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STAT 505: Applied Multivariate Analysis
Instructor: Andrew Wiesner
Office: 416 Thomas Building
Office Hours: T 2:30 – 3:30 and by appt.
Phone: 863 – 5653
Email: [email protected]
Teaching Assistant: Yi-Ju Chen
Office: 316 Thomas Building
Office Hours: M 1:00 – 3:00
Phone: 863 – 3238
Email: [email protected]
Johnson, R.A., and Wichern, D.W. (1998). Applied Multivariate Statistical Analysis. 5th
ed. Prentice Hall, New York. (On reserve, Physical and Math Science Library (PAMS) at
201 Davey Lab)
Supplemental SAS Text:
Cody, R. and Smith, J.K. Applied Statistics and the SAS Programming Language, Fourth
Edition. Prentice Hall, New York. (On reserve, Physical and Math Science Library
(PAMS) at 201 Davey Lab)
Students completing this course should be able to:
select appropriate methods of multivariate data analysis, given multivariate data
and study objectives;
write SAS programs to carry out multivariate data analyses;
interpret results of multivariate data analyses.
6 Hours Credit in Statistics; Matrix Algebra.
All Penn State and Eberly College of Science policies regarding academic integrity apply
to this course. For more information see
Assignments and Grading:
Midterm 1
20 %
October 18
Midterm 2
November 15
Final Exam
During Finals Week
Homework (Best 14 of 15)
Quizzes (Best 5 of 6)
Unannounced in Class
Most homework assignment will involve the use of a statistical package. For this course
the required software is SAS. The homework is designed to provide you the opportunity
to display an understanding of the course material, including the multivariate functions of
SAS and proper interpretation(s) of the output. Collaborative work is allowed and
encouraged. However, each student is responsible for submitting their solutions to each
assignment. For all assignments requiring the use of the computer, the SAS code used in
solving the problem should be included. This code should precede the problem for which
the code was used. All homework assignments are to be turned in at the beginning of the
class period on the date on which they are due. Homework data sets will be available on
the course web site on ANGEL. A failure to make an honest attempt at each problem will
result in a zero (0) for that assignment. The grading of the homeworks will be
straightforward: if you attempt each problem honestly (i.e. your answer shows some
reasonableness), then you will be awarded full credit for that problem. Solutions to the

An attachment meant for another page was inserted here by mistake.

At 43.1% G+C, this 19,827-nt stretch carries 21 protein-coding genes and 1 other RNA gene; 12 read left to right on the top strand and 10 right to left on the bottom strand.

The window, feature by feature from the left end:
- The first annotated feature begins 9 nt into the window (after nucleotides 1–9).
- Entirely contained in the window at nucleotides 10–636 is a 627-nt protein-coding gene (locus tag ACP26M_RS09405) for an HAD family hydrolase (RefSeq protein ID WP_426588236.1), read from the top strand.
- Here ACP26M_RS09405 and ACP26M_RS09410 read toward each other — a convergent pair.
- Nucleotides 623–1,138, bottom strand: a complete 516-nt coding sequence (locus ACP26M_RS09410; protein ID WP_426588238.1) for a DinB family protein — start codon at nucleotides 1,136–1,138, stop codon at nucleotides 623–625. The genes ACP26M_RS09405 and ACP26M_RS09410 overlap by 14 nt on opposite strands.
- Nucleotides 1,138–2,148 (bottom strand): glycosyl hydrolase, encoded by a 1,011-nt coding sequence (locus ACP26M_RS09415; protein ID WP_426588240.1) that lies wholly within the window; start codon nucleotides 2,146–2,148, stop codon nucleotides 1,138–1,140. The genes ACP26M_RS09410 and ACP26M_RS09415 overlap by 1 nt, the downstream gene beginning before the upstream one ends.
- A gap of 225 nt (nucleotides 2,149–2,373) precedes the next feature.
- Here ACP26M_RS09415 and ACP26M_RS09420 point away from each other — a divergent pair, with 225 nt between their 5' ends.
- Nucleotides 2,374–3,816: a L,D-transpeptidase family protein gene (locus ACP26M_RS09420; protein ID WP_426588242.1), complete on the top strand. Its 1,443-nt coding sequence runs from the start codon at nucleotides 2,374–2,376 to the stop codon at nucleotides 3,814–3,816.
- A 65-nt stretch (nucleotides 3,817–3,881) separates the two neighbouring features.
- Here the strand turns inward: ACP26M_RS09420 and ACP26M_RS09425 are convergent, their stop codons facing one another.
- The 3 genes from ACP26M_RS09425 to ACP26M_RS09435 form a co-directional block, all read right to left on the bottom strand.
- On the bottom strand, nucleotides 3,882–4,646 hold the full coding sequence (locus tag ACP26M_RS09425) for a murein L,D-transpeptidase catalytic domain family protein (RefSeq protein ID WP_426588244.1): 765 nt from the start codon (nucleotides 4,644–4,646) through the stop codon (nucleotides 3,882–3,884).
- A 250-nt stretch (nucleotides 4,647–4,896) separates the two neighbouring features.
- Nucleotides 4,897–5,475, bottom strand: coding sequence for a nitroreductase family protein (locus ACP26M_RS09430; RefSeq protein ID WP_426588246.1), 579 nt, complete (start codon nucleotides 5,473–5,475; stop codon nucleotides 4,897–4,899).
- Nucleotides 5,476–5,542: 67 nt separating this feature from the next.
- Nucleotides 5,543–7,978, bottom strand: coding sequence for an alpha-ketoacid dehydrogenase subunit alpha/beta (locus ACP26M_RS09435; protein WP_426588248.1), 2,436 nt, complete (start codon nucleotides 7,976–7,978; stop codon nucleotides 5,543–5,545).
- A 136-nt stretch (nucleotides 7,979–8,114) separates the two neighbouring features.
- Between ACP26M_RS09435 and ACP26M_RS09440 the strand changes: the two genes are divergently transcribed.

homework will be available following the due date. Since solutions will be available and
the lowest score will be dropped, late homework submissions will NOT be accepted.
The quizzes will be unannounced. The purpose of these quizzes is to assist you in
keeping pace with the material. They will consist of 5 to 7 multiple choice questions.
Since your lowest score will be dropped, make-up of missed quizzes will NOT be
Exams are open book and open notes from this semester only!! No notes or exams from
prior semesters will be permitted. Use of such materials will result in an automatic zero
for that exam. Students MUST work individually on the exams. Hand calculators are
required for each exam.
SAS shall be used for all in-class demonstrations of statistical analyses, homework
assignments, and exams. Help regarding the syntax of SAS commands, and SAS manuals
are available at:
Most standard statistic procedures for multivariate data analysis can be found under
Course Outline:
0. Introduction
1. Multivariate Data
a. Matrix Review.
b. Graphical Display of Multivariate Data.
c. Probability Theory.
d. Measures of Central Tendency, Dispersion, and Association.
e. Linear Combinations of Random Variables.
Multivariate Normal Distribution.
g. Properties of the Sample Mean and Correlation.
h. Partial Correlations.
2. Inferences about Multivariate Means
a. Hotelling's T-Square.
(i) One-Sample Hotelling's T-Square.
(ii) Paired Hotelling's T-Square.
(iii) Two-Sample Hotelling's T-Square.
b. Multivariate Analysis of Variance (MANOVA):
(i) One-Way MANOVA.
(ii) Two-Way MANOVA.
c. Repeated Measures Experiments and Growth Curves:
d. Discriminant Analysis:
(1) Linear discriminant analysis
(2) Quadratic discriminant analysis
3. Data Reduction
a. Principal Components Analysis:
b. Factor Analysis:
c. Canonical Correlation Analysis:
d. Cluster Analysis:
4. Structural Equation Modeling (time permitting):